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Marketers know that counting fans, “likes” and followers is not the best way to measure success in social media marketing. Yet these metrics are often the top benchmarks for performance. It’s not surprising, then, that marketers consider calculating return on investment to be the biggest challenge of using social media, and that a majority of them believe they cannot measure social media campaigns effectively.
“Marketers often think of social media measurement as listening and monitoring. But that is only one part of a fragmented process, which has contributed to a lack of focus for both marketers and vendors,” said Debra Aho Williamson, eMarketer principal analyst and author of the new report, “Social Media Measurement: Getting to the Metrics that Matter.” “It has also created a culture of data overload, in which metrics that do not have much business value have more importance than those that contribute to the bottom line.”
Research from Chief Marketer found that two in five marketers have little confidence in the effectiveness of their ability to measure social media campaigns.
Social media measurement has evolved significantly in its short history, but the need to prove effectiveness is more important than ever. As top marketing executives plan how much to invest in social media and whether to shift funds from other marketing channels, they need metrics that show not only that their brands have a lot of friends but that those friends actually affect the bottom line.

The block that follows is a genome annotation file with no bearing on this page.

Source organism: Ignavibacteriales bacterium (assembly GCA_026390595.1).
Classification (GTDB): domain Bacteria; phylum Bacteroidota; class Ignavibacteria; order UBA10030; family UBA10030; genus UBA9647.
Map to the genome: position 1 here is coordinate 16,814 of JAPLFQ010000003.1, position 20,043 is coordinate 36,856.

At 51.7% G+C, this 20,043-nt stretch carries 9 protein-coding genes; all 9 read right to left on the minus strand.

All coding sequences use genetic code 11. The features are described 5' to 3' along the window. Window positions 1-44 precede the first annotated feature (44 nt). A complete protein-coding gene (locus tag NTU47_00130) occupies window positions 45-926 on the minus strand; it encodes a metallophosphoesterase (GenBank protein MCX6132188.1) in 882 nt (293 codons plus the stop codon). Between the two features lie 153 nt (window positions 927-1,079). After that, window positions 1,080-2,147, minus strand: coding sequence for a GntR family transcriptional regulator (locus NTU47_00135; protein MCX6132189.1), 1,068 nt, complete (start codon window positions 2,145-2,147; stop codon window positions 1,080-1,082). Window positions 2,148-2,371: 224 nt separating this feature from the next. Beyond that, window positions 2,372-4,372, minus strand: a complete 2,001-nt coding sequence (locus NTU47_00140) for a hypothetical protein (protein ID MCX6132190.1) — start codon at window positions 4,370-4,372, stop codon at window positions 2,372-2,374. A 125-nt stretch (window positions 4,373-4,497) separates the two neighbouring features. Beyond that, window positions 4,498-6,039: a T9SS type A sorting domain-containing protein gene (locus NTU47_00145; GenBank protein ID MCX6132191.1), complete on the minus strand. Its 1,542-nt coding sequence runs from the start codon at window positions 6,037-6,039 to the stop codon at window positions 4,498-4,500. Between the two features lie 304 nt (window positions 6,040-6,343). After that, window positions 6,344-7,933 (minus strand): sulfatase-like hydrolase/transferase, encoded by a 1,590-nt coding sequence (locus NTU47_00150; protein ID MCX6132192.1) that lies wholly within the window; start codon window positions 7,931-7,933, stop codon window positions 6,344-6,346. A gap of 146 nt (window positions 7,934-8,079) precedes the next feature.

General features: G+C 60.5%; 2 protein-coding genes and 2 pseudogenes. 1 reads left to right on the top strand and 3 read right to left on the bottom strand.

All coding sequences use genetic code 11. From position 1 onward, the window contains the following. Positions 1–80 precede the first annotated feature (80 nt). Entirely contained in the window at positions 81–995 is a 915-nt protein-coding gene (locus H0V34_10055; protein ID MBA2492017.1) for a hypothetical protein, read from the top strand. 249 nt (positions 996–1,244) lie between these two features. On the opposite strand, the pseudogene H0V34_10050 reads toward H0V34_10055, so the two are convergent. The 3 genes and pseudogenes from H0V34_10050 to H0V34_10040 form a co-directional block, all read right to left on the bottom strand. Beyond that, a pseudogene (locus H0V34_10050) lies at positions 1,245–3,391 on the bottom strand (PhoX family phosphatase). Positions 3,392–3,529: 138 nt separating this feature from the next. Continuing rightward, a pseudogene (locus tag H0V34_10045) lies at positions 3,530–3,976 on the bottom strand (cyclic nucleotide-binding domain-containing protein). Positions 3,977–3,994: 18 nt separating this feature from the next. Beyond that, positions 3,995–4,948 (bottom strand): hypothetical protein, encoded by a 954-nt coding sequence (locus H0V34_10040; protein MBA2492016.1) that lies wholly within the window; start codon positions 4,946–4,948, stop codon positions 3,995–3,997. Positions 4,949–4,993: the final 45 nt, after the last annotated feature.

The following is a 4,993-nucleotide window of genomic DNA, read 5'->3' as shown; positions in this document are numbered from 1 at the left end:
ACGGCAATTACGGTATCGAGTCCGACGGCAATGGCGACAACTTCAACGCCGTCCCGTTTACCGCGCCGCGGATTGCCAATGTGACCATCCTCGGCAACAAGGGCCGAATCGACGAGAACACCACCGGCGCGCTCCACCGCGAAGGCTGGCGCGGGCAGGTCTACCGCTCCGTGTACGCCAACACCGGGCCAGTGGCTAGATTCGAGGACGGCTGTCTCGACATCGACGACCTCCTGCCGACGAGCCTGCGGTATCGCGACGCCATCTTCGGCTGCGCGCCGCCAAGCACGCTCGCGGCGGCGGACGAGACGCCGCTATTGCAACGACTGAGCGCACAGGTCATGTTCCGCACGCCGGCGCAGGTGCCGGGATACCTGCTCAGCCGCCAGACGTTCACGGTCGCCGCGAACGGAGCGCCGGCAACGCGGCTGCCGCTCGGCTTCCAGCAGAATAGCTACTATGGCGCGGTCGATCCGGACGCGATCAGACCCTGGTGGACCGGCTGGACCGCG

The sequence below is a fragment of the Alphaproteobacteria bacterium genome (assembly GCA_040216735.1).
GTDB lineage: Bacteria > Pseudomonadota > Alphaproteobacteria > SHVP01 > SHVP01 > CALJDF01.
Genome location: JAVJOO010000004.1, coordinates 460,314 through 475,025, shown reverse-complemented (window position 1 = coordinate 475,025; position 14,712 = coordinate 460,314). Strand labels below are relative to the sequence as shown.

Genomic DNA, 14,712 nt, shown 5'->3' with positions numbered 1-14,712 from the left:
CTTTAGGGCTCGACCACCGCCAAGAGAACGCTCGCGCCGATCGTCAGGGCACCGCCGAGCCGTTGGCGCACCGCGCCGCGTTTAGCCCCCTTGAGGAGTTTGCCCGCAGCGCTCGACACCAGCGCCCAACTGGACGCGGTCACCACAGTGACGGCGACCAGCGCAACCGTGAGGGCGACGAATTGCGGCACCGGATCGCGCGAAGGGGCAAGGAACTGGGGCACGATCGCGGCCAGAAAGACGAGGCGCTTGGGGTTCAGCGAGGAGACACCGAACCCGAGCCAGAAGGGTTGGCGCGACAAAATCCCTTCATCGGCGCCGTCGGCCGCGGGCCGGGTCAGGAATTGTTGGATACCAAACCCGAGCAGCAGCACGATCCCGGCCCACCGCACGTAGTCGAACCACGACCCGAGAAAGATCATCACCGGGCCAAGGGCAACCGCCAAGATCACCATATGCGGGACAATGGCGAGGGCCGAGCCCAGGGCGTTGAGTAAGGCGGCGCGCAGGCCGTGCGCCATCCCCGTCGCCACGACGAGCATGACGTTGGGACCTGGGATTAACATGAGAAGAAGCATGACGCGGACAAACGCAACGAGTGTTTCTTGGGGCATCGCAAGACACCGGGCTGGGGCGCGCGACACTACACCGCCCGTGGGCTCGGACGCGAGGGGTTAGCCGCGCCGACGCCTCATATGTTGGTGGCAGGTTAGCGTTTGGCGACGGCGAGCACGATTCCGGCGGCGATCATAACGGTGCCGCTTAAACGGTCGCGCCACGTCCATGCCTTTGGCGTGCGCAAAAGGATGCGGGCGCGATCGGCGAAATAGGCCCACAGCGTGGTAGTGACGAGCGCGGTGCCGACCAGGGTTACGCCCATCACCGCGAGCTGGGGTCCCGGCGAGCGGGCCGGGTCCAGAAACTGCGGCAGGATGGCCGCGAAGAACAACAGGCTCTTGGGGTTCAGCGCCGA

MarketingSherpa found that measurement effectiveness correlated with experience with social media and how strategic marketers were in their social marketing implementations.
“Marketers must apply business-level analysis to social media measurement to determine its true impact,” said Williamson. “Going beyond brand metrics to understand social media’s effect on a company’s bottom line is critical. And it’s getting easier to consider the relative influence of social media on lead generation and sales.”
Marketers also need to understand how well social media performs relative to other types of marketing. Integrating social media analytics into other business analytics will help, as will developing ways to show how social media helps make other marketing more efficient.
The full report, “Social Media Measurement: Getting to the Metrics That Matter,” also answers these key questions:
This report is available to eMarketer corporate subscription clients only. Total Access clients, log in and view the report now.
Check out today’s other article, “Mobile Email Viewing Horns in on Webmail and Desktop.”
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